If you’re trying to dribble past people and get into scoring positions, you want to be as low as possible. Defenders will expect you to be tall, so if you drop low and put your weight on your heels, you’ll create more space and surprise them. Being low also makes you harder to knock off the ball, and less likely to become tired quickly.
Pulling and Turning Moves
One of the most common ways to get past defenders is to use a pulling move followed by a turning move. This is when you use one foot to pull the ball away from the defender, and then quickly turn the other way to get past them. Although it might sound simple, this move is very effective, particularly when you’re being closed down by more than one defender. The key is to make the first move quick enough that the defender does not have time to react.
Change of Direction Moves
A change of direction move involves going one way with the ball, and then quickly changing direction to go the other way. While it might sound similar to a pulling and turning move, a change of direction move involves less ball contact and is therefore a little riskier.
Other Dribbling Moves
Dribbling can involve a lot more than just running with the ball – it can also involve shielding the ball, shielding being when you use your body to keep the ball away from defenders. You can also use one touch passing, both with teammates and while being closed down by defenders. With the latter, it’s great to practice hitting the ball first time and looking up to see where your team mates are. It’s also worth working on your feinting, which is when you make a fake movement to mislead defenders. Dribbling is one of the most iconic features of soccer, and one that any kid who picks up the game as soon as they see it on TV wants to get good at. If you want to improve your dribbling, you need to practice more and get better at the skills involved.
Optimizing Practice Sessions for Maximum Impact
To make the most of practice sessions:
Dedicated Sessions: Allocate specific practice sessions solely to dribbling drills for focused skill development.
Immediate Feedback: Provide instant feedback and correction to ensure proper technique.
Progressive Complexity: Gradually increase the complexity and intensity of drills as players improve.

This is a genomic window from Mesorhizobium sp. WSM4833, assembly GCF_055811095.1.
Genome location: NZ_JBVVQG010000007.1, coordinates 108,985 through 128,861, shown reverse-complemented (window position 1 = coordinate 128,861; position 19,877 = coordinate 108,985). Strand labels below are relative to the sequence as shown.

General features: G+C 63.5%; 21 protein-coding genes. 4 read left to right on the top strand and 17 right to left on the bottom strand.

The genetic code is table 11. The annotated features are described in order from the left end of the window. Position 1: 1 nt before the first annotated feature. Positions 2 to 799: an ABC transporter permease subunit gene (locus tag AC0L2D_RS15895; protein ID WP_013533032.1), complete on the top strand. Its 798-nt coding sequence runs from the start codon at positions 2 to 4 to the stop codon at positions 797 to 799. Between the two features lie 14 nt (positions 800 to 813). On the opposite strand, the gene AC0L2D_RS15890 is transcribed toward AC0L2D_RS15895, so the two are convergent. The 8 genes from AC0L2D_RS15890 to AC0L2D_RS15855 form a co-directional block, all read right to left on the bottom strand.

8 Best Dribbling Soccer Drills
Going 1v1 in areas of the pitch where creative dribbling will create goalscoring chances is key to getting your attackers to make their attacks count. Dribble in dangerous areas of the pitch also wins free kicks and gets behind a static defence.
Dribble with fast feet from quick passes gives attackers the chance to get into dangerous areas of the pitch by dribbling past defenders and splitting them open to create lots of chances to score.
3. 2v2 Battle
Put your player's skills to the test in this drill where players are working in twos that puts all their ball skills under pressure, especially their dribbling and gets them making the right decisions to dribble, pass or shoot.
This is a fun game for the younger age groups to get players to develop their skills using different parts of the foot and master the ball through dribbling, passing and movement
Use dribbling as part of your possession based game with players looking up to see where their teammates and opponents are on the pitch – dribble before passing or shooting
Stop your players from kicking the ball straight back to the opposition with this drill which helps them use dribbling skills to keep the ball and to make the right decisions when to pass it
Get your players to dribble out of crowded areas keeping possession of the ball and moving into advanced attacking positions behind the defenders who have blocked passing routes but cannot stop a clever dribble
8. 1v1 to Goal
Dribbling is a key skill in 1v1 situations – players need to be able to dribble past opponents and pass the ball into dangerous areas of the pitch. Practising 1v1 skills is vital to player development.